Monday, April 4, 2016

Chandrahas Choudhury — In India, a 'Workfare' Program [partial JG] That Works

Over the last 10 years in India, perhaps no other law has sparked such sustained debate as the Mahatma Gandhi National Rural Employment Guarantee Act, universally known as "Narega." Passed by the previous Congress government in February 2006 and upheld by the Narendra Modi administration, it's given rise to the world’s largest livelihood-security or “workfare” program.
The law guarantees up to 100 days of employment at the state minimum wage on local public-works projects -- road-building, well-digging, reforestation and the like. Today it counts about 100 million active (if unevenly distributed and irregularly employed) participants.…
Bloomberg View
In India, a 'Workfare' Program That Works
Chandrahas Choudhury

Bill Mitchell previously blogged on the program, India’s national employment guarantee hampered by supply constraints


Dan Lynch said...

And yet India's gini coefficient has gone up, not down.

Googling turned up very little about the nature of the work done. Several sites showed pictures of women digging holes in the ground -- apparently cleaning out ponds during the dry season. OK, but that task could more easily be performed by heavy equipment, so it's just make-work.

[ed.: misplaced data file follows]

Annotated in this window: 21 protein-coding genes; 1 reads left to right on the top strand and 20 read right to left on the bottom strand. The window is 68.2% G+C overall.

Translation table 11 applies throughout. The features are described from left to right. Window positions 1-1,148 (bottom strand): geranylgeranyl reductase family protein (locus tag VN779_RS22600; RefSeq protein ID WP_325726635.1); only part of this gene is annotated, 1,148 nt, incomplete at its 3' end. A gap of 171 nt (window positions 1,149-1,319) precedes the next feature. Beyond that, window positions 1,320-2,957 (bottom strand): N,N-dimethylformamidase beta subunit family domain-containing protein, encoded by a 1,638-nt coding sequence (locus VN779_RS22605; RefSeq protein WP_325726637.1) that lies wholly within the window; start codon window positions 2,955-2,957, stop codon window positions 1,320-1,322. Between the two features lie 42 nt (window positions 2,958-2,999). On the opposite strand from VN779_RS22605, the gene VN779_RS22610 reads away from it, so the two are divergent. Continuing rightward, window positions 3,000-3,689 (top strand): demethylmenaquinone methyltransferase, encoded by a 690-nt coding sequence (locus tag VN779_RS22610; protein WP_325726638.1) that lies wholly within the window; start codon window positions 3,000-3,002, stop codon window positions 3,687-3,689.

This 2015 article claims that politicians have deliberately sabotaged the program by starving it of funds. Surprise, surprise!

"The MGNREGA came into being not because of a benevolent government, but because of pressure from social movements and rural workers. Much more pressure will be needed now to save it.

And there you have it.

Conservatives will attempt to sabotage any social program that benefits the poor, including job programs. The two favorite tactics are to reduce funding (because they're running out of money!) and appoint incompetent political cronies to manage the program (atta boy, Brownie!).

For that reason I favor social programs that are easy to administer. I.e., Social Security is easy to administer because the government is good at issuing checks. Alas, Social Security still has to contend with the "we're running out of money" attacks.

James said...

People aren't mules that need to be put to work. If people want private property, and a market economy, then people have got to be compensated for the loss of the right to live a self sufficient life off the land. No group of either public, or private citizens has the right to demand servitude from anyone.